One chief delight, for me anyway, of the high-end cable drama is the opportunity to become enveloped in a lushly conjured world with its own history, geography, and social codes—a world which, over years of watching, can begin to seem not just plausible, but real. Mark Bowden once remarked that when he walks around his native city of Baltimore, he half expects to run into characters from “The Wire.”
But how realistic these worlds seem may depend, in part, on where you sit. Many journalists were evangelical fans of “The Wire” during its first four seasons, praising the exquisitely accurate depiction of hustlers and junkies on the streets of Baltimore. But in Season 5, when David Simon turned his clinical eye on a milieu the journalists actually knew something about—a contemporary newsroom—they reviled the show as unrealistic.
“Breaking Bad,” which returns for its fifth and final season this Sunday, premièred in the same year as the last season of “The Wire,” and also concerns itself with the drug trade. But the two shows couldn’t be more different: whereas Simon favored an almost vérité austerity in his filmmaking, Vince Gilligan opts for Technicolor landscapes, hallucinogenic visuals, and a whole bag of narrative tricks (flashbacks, flash-forwards, montages, music videos, etc.) that Simon almost entirely disdained. Whereas “The Wire” had a sprawling cast of dozens of major characters, “Breaking Bad” is a chamber piece, relying on the shifting alliances and betrayals of the same handful of players. The show presents a challenge, for Gilligan and his writers, to configure and reconfigure, like playing an endless game of Scrabble using only the same eight letters.
So it’s somewhat surprising that in depicting the mechanics of the meth business, “Breaking Bad” is so notably realistic. I spent the past six months interviewing drug traffickers and D.E.A. agents for an article about the business side of a Mexican drug cartel, and, having been an ardent fan of “Breaking Bad,” I was startled by how much the show gets right. On one level, the show is a parable about the impossibility of running a mom-and-pop business in a world of rapacious multinational conglomerates. In this sense, it shares a basic template with Oliver Stone’s lurid “Savages”—or, for that matter, with “You’ve Got Mail.” The difference in the case of Walter White, the show’s protagonist, is that Pop ends up waging bloody war on the conglomerate. And winning.
…The one feature in the show that is most glaringly off is the gleaming subterranean mega-lab that Gus constructs for Walter. To be sure, labs like these exist—just not in the United States. One major challenge for any meth producer, which gets scant attention on the show, is how to source adequate precursor chemicals, which are heavily regulated in the States. In real life, it would be impractical to undertake the sort of industrial-scale production that Walter does (two hundred pounds a week) inside this country, because of the difficulty of acquiring the necessary chemicals. It is much easier to shift production to Mexico or Guatemala, as the major drug cartels have done, where mega-labs (that dwarf Walter’s) churn out meth for export to the U.S. Meth is still cooked in this country, but generally in smaller “shake and bake” batches more typical of what you see in “Winter’s Bone.”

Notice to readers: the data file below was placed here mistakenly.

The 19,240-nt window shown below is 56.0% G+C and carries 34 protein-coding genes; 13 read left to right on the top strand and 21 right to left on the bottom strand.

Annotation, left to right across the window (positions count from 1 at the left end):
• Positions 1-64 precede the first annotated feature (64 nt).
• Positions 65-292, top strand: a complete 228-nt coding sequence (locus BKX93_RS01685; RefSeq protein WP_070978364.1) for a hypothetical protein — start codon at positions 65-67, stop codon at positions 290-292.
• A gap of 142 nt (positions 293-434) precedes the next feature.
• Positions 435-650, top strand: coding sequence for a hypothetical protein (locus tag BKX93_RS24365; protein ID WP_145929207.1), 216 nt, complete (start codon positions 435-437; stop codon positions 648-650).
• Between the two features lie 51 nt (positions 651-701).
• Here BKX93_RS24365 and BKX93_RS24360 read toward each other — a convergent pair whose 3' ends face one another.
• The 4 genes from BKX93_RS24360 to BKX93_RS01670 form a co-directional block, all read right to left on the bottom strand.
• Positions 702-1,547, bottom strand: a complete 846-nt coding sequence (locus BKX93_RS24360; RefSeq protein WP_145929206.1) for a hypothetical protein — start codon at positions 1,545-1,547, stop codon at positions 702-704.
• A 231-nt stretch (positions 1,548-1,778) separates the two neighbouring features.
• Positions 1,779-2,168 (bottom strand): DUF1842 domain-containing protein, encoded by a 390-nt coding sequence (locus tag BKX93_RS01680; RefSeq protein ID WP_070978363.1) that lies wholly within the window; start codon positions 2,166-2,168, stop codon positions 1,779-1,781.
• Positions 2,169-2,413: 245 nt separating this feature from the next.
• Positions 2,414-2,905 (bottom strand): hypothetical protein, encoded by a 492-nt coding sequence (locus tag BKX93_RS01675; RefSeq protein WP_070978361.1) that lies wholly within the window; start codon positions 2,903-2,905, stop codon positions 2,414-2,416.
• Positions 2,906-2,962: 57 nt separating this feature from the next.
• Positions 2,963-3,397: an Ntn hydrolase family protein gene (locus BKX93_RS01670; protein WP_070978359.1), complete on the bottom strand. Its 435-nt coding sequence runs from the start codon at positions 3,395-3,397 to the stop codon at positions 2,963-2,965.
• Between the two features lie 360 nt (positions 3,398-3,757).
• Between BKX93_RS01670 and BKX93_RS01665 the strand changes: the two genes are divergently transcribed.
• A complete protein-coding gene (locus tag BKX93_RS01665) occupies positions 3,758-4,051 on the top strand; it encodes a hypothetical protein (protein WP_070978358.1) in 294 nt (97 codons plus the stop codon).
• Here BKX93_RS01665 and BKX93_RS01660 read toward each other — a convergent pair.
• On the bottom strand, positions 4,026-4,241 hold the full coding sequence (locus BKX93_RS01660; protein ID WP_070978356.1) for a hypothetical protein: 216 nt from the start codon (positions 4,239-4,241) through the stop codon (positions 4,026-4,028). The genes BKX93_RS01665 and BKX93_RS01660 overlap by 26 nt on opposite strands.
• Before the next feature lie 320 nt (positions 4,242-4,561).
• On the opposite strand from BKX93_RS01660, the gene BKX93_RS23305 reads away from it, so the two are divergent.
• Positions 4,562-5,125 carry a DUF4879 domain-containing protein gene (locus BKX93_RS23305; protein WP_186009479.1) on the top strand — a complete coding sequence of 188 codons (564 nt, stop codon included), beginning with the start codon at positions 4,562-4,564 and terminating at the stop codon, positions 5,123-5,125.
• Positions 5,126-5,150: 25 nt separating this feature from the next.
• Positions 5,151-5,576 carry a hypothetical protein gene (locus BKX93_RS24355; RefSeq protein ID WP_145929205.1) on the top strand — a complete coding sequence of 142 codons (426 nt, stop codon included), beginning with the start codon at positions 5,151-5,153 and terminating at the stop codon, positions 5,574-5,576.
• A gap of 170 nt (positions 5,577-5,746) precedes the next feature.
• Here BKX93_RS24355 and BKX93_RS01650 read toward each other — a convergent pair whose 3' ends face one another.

Otherwise, the show’s portrayal of Mexican cartels is devastatingly accurate. It has been suggested that Vince Gilligan has a sick mind, but nothing he could dream up, even the unfortunate fate of Tortuga, can rival the creative barbarism of the cartels. Many viewers were repulsed when Walt and Pinkman used acid to melt a body in an early episode, but this is such a common disposal technique in Mexico today that it has acquired a nickname—the guiso, or “stew.” One plot device that drives much of the third and fourth seasons is the notion that Walt is irreplaceable (and therefore, likely to survive) only until someone else, whether his lab assistant Gale, or Jesse Pinkman, can learn to reproduce his recipe. A federal prosecutor in California told me recently about a case in which a group of American ecstasy producers entered negotiations with a Mexican cartel to manufacture large volumes of the drug, but ended up abandoning the deal when they realized that the cartel intended to keep them around just long enough to learn their recipe, then kill them.
This may be the scariest aspect of “Breaking Bad,” and of the drug trade itself: the more ghoulish and extreme the show becomes, the more it seems to traffic not in realism but in horror, and the more accurately it captures the reality of the cartels and their business.